A South England Conference Platform


Adventist Teenager in the 21st Century

Too much time spent on social media can lead to a halt in quality communication with friends and family. There are people who use this platform to influence our thoughts and principles.
Adventist Teenager in the 21st Century

What is it like to live as an Adventist Christian teenager in the 21st century? It can be fun and yet can be challenging to stay on track. It is so easy to get carried away with worldly pleasures nowadays. With the technology we have now, it seems everybody wants to fit in. Romans 12:2 strongly urges to not be conformed to this world. There are many things in this world that have become acceptable, and people have been blinded by this, not being able to tell what is right and what is wrong. Only by God’s strength can our minds be completely transformed to overcome the temptations and fears of this earth. It is simple to say that it would have been easier being a Christian teenager many years ago rather than to be one now, as we are always exposed to earthly pleasures. Exposure to things such as technology and social media can turn into a distraction as we grow. It seems like every day the list of things we should avoid just gets longer. What we are facing is real!

As an Adventist teenager, I believe that one of the things that we need to be careful of is social media. Social media has its ups and downs. We can use it to contact our friends and family and for entertainment; but things can go wrong very quickly. It can become a distraction and be deceiving. Seeing other people and doubting ourselves can affect our self-esteem. Too much time spent on social media can lead to a halt in quality communication with friends and family. There are people who use this platform to influence our thoughts and principles; and if we are not careful, we can be easily swayed until we no longer know what is right and wrong. God’s principles should always be the standard we need to follow in all aspects of our life.

Another issue that we are facing is the pandemic. No one could have predicted this notorious virus, the COVID-19 outbreak. It has affected so many people – families, the young and old – and I am no exception. I can vividly remember March 2020, when the first lockdown was announced due to this virus. There was a sudden change in people’s lives – the “new normal”, they called it. Wearing a mask at first was uncomfortable, making it a bit hard to breathe. But in order to prevent my family and me from catching it, I had to wear it. I couldn’t go to the shops, I could not see my friends, and I could not go to school. Online learning became the new form of education. All homework was done online. The downside of this type of learning was sitting in the same place for several hours and straining my eyes. I became tired of it. I missed going to school and doing the activities there. I missed going to church, and although zoom is used, it’s quite tempting to lose focus on the service. Covid-19 has claimed many lives. Many families have mourned for their loved ones; people lost their jobs; some teenagers have lost their focus with their studies; and some have lost their interest in spiritual things. Where do we go from here?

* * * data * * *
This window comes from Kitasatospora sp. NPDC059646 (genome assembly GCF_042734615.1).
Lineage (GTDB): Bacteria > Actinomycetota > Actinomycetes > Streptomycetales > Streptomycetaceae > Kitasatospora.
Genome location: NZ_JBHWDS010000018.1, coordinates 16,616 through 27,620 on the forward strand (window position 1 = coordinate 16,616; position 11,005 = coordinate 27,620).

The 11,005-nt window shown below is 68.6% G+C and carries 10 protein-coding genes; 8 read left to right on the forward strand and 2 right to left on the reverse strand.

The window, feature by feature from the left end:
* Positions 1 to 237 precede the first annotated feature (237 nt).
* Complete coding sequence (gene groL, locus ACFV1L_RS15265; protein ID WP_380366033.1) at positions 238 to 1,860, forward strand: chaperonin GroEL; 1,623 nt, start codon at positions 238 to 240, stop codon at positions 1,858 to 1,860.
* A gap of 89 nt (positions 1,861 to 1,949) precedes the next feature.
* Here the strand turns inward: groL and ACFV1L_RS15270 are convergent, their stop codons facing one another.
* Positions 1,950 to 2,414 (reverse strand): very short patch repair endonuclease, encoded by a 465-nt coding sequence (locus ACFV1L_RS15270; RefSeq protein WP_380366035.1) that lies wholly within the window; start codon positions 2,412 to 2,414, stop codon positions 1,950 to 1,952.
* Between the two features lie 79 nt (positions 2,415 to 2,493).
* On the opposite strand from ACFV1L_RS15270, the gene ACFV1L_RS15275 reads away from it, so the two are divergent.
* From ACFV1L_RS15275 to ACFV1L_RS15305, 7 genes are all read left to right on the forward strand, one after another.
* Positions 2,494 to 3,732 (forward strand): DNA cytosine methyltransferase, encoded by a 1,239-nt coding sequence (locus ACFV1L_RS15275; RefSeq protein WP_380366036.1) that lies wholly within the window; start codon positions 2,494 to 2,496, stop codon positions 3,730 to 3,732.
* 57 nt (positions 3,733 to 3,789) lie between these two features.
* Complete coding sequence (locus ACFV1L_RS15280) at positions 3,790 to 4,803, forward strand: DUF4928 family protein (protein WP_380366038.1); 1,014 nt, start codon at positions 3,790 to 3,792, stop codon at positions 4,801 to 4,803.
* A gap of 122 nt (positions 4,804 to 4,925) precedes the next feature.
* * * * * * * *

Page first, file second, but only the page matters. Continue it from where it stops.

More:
To all Adventist teenagers, I encourage you to be vigilant and keep the faith. The devil is like a roaring lion, looking for us, so that he can easily make us leave our faith. Satan’s scheme is subtle and yet very dangerous. To our beloved SDA church, pastors, elders, deacons and parents/guardians, we ask that you include us in your prayers. There are times you may see us taking the wrong path or behaving in a way that Adventists shouldn’t. We ask that you do not ignore us but instead, lovingly and firmly remind us. Let us all make a conscious decision to follow God’s principles wherever we are. The Lord does not want anyone to be lost. Lastly, let us ponder on this verse: Ecclesiastes 12:1– ‘Remember also thy Creator in the days of thy youth, or ever the evil days come, and the years draw nigh when thou shalt say, I have no pleasure in them’.